This paper presents a reconstruction of the argument for the logical possibility of zombies, proposed by David Chalmers, which has been debated in analytical philosophy for at least fifteen years now. Beside discussing it, I’m trying to analyze every of its premises. My aim is, especially, to present how the reasoning can show that: (a) zombies/zombie worlds are genuinely conceivable; (b) conceivability is a good guide to possibility; (c) the possibility of zombies is philosophically significant. I’m particularly putting emphasis (...)
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  33. Mika Hietanen (2011). The Gospel of Matthew as a Literary Argument. Argumentation 25 (1):63-86.score: 18.0
    Through an argumentation analysis can one show how it is feasible to view a narrative religious text such as the Gospel of Matthew as a literary argument. The Gospel is not just good news but an elaborate argument for the standpoint that Jesus is the Son of God, the Messiah. It is shown why an argumentation analysis needs to be supplemented with a pragmatic literary analysis in order to describe how the evangelist presents his story so as to reach (...)
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  34. Mark Hanin (2012). Naturalistic Moral Realism and Moral Disagreement: David Copp's Account. Res Publica 18 (4):283-301.score: 18.0
    To enhance the plausibility of naturalistic moral realism, David Copp develops an argument from epistemic defeaters aiming to show that strongly a priori synthetic moral truths do not exist. In making a case for the non-naturalistic position, I locate Copp’s account within the wider literature on peer disagreement; I identify key points of divergence between Copp’s doctrine and conciliatorist doctrines; I introduce the notion of ‘minimal moral competence’; I contend that some plausible benchmarks for minimal moral competence are grounded (...)
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  35. José L. Tasset (2013). Razones para una buena muerte (La justificación de la eutanasia en la tradición utilitarista: De David Hume a Peter Singer). Télos 18 (1-2):153-195.score: 18.0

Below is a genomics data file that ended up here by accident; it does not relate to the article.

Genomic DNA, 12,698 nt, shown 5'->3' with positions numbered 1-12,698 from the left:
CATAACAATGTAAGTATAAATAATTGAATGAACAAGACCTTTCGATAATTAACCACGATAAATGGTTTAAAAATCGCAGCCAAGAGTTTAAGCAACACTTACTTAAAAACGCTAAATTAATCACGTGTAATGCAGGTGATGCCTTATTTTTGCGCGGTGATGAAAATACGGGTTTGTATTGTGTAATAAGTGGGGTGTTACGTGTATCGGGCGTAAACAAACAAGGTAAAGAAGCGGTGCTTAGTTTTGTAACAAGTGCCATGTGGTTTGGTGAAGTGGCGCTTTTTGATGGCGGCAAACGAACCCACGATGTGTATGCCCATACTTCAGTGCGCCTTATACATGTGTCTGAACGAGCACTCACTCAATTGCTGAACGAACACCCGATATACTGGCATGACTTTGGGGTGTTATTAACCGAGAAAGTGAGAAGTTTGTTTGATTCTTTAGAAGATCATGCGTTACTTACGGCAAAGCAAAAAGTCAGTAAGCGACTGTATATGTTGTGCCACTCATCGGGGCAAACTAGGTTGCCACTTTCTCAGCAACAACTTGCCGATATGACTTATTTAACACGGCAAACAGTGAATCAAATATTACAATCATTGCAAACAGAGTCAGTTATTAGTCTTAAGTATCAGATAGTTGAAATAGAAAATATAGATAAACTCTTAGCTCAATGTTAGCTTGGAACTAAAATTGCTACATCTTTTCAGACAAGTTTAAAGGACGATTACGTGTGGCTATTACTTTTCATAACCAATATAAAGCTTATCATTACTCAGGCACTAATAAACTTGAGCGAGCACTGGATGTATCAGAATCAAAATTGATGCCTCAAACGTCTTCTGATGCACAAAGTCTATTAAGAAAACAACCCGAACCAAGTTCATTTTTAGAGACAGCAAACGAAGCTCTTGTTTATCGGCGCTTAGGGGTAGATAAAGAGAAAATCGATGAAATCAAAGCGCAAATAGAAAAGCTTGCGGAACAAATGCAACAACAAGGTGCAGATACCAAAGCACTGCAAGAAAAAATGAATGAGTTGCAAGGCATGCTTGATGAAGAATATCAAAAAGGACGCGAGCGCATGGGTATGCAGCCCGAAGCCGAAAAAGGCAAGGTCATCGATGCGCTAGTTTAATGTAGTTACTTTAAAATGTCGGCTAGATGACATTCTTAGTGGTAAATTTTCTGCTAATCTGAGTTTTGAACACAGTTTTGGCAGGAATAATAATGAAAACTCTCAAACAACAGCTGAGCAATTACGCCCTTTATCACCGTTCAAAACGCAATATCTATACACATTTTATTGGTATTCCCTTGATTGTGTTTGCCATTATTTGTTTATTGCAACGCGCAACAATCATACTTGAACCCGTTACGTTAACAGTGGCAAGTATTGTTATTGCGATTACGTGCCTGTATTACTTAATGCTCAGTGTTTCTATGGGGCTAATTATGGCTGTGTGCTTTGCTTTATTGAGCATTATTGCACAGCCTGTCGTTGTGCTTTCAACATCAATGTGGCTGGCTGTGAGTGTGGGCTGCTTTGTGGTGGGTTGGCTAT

There are good moral reasons to support euthanasia, and these reasons are fundamentally of a utilitarian root. There are few moral reasons to oppose euthanasia in its strict sense, and they are clearly outweighed by the reasons argumented from a utilitarian perspective. Such teleological and consequentialist good reasons were originally advanced by David Hume in his brief and brilliant essay "Of Suicide" (1757), the true source for current Bioethics. Hume's arguments have been expanded in scope by some contemporary utilitarians, (...)
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  36. María G. Navarro (2012). Critical Notice of 'Expression and the Inner' by David H. Finkelstein. [REVIEW] Polis 32.score: 18.0
    La obra del filósofo estadounidense David H. Finkelstein, Expression and the Inner, publicada originariamente en 2003 por Harvard University Press (2ª ed. 2008) puede ahora leerse en la versión española de Lino San Juan, editada por la ovetense KRK Ediciones con el título: La expresión y lo interno. Finkelstein propone en La expresión y lo interno un análisis expresivista del autoconocimiento. Podría parecer cuando menos sorprendente y aún más admirable que con tan sólo dos capítulos (“Detectivismo y constitutivismo” y (...)
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  37. Robert C. Hill (2007). Judges and Ruth (the New Cambridge Bible Commentary). By Victor H. Matthews and Judges (Blackwell Bible Commentaries). By David M. Gunn. [REVIEW] Heythrop Journal 48 (3):460–461.score: 18.0
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  38. Christian Forstner (2008). The Early History of David Bohm's Quantum Mechanics Through the Perspective of Ludwik Fleck's Thought-Collectives. Minerva 46 (2):215-229.score: 18.0
    This paper analyses the early history of David Bohm’s mechanics from the perspective of Ludwik Fleck’s thought-collectives and shows how the thought-style of the scientific community limits the possible modes of thinking and what new possibilities for the construction of a new theory arise if these limits are removed.
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  39. John Christian Laursen (2011). David Hume on custom and habit and living with skepticism. Daímon 52:87-99.score: 18.0
    This article is an exploration of David Hume's philosophy of custom and habit as a way of living with skepticism. For Hume, man is a habit-forming animal, and all politics and history take place within a history of custom and habit. This is not a bad thing: life without custom and habit would be a nightmare. Hume draws on the "new science" of thinkers such as Locke, Shaftesbury, Mandeville, Hutcheson, and Butler to foreground the importance of custom and habit. (...)
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  40. Kieran Oberman (2013). Beyond Sectarianism? On David Miller's Theory of Human Rights. Res Publica 19 (3):275-283.score: 18.0